East Coast Grill (Inman) - the grilled stuff, especially the seafood, tends to be reasonably low in calories. Along similar lines, nearly any restaurant specializing in seafood will have some grilled options that will be reasonably healthy.

            Atasca (Kendall) - Portuguese restaurant in Cambridge, with a number of lighter seafood dishes.

            Sultan's Kitchen (Financial District) - good midscale Turkish lunch spot with a number of drier-cooked dishes, such as swordfish kebabs.

            O Ya (Leather District) - a number of people have complained about leaving this super-expensive Japanese izakaya place still hungry. While I don't fall in that camp, the portions are definitely small. The food is as sublime as it is pricey. In general, Japanese food tends to be pretty good for this if you watch what you order.

            Oleana (near Kendall) - the vegetarian tasting menu is both a great deal ($42 for five meze and dessert) and, in my experience, not too bad for you as upscale dining goes.

            Chocho's (Porter) - probably more along the lines of nutritious than low-cal, but I like the reasonably healthily prepared Korean food. Good fresh veggies, you can get brown rice in the bibimbap, etc. Not as tasty as, say, Wuchon House in Union Square, but probably a bit healthier.

            1 Reply
            1. re: finlero
              finlero Jun 2, 2009 01:01 PM

              One additional thought: shabu shabu, or Japanese hot pot. Plain meat boiled in broth with vegetables. Usually noodles on the side, but even with that, I'm sure a full dinner serving would clock in under 800 calories. Plus since you're cooking it yourself, you tend to eat more slowly, which in turn tends to make you realize you're full faster.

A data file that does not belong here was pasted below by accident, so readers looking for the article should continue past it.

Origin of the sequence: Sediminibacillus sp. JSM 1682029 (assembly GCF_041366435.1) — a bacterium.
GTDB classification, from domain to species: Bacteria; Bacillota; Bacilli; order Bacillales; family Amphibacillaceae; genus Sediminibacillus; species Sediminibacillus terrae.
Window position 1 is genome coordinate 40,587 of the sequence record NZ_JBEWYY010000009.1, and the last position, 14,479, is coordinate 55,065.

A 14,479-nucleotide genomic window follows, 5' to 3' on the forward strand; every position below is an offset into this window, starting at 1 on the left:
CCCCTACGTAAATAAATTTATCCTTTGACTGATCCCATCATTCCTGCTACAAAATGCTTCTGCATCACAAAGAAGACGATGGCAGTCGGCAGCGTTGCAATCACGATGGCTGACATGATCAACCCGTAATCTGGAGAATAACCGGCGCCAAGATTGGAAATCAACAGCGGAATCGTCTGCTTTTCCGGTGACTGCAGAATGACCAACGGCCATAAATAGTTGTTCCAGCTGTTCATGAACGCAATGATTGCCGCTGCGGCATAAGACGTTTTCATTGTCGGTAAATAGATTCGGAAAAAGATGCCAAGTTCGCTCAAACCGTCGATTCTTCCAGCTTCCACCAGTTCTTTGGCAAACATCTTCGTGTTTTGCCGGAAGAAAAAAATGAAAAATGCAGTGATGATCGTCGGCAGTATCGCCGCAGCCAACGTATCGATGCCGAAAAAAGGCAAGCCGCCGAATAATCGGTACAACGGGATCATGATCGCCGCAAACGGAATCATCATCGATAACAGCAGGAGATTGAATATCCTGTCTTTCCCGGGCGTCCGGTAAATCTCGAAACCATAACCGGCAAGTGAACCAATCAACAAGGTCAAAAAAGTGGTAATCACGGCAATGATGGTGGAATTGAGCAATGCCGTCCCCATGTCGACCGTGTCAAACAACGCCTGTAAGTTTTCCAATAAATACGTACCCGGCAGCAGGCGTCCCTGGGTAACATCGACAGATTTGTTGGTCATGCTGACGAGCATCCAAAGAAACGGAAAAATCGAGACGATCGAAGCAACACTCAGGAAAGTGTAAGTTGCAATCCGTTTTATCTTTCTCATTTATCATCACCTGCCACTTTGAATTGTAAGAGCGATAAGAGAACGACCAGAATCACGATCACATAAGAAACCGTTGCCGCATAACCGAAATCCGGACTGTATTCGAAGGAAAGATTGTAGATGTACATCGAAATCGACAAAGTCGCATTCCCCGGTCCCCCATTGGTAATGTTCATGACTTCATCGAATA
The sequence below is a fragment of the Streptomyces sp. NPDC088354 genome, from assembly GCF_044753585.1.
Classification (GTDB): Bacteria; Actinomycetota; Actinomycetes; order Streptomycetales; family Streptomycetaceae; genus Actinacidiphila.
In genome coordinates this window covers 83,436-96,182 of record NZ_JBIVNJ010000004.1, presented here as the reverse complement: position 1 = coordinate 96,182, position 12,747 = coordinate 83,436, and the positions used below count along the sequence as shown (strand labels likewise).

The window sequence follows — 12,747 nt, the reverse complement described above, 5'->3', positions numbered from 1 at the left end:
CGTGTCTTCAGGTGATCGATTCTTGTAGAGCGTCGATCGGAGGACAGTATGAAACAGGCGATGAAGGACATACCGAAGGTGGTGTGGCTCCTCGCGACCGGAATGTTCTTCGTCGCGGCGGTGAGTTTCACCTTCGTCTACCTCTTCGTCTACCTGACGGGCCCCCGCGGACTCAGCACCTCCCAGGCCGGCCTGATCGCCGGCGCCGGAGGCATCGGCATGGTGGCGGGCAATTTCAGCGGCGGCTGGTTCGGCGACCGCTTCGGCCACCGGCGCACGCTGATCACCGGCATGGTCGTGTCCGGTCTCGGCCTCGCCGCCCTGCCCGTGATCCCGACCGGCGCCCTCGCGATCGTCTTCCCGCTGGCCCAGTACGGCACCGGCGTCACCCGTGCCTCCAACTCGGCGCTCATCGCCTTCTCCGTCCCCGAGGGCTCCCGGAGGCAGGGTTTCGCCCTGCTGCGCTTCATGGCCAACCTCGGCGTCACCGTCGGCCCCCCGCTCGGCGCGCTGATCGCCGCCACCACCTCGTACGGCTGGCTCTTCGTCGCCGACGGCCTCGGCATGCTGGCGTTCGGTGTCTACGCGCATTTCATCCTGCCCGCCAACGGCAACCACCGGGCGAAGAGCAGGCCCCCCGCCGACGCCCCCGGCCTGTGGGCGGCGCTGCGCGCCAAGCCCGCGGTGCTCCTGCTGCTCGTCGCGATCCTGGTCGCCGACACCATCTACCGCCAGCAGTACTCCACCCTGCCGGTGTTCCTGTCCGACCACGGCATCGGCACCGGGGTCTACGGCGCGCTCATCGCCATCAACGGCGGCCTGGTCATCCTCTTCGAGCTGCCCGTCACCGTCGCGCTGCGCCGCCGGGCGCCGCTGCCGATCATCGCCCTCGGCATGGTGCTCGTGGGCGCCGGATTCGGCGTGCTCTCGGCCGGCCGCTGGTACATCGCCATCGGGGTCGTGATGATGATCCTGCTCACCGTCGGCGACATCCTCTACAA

Kaze and Shabu Zen are both in Chinatown. Shabu Zen is laid-out more nicely, Kaze has a more interesting selection of broths; my favorite is the spicy curry.

            2. Bob Dobalina Jun 1, 2009 05:55 AM

              Interested to hear what other people say, but I find this question difficult to answer - I think I expect to eat relatively high calorie food when I dine out.
              There are a number of vegetarian-focused places, but I get the sense that's not what you mean.
              I think my default is to control portion size. Get a half-order of pasta for your entree and a salad for appetizer, etc.
              Also, check out Grezzo, though not sure if the raw food actually has fewer calories.

              1 Reply
              1. re: Bob Dobalina
                t
                tsackton Jun 1, 2009 09:14 AM

                I agree that this is a tough question. I can think of some specific dishes that seemed low-cal to me (for example, there is/was a quinoa salad on the bar menu at Casablanca that is quite good and probably pretty good for you), but I can't think of any restaurants that specifically have low-cal menu sections.

                As Bob says, your best bet is probably portion control and careful ordering. I would say that I suspect vegetarian dishes are often not particularly low-cal, as they typically have lots of cheese and butter. Vegan dishes, however, are almost certainly pretty low-calorie; Upstairs on the Square is the only restaurant I can think of at the moment that specifically caters to vegans, although Grezzo probably does as well (never been).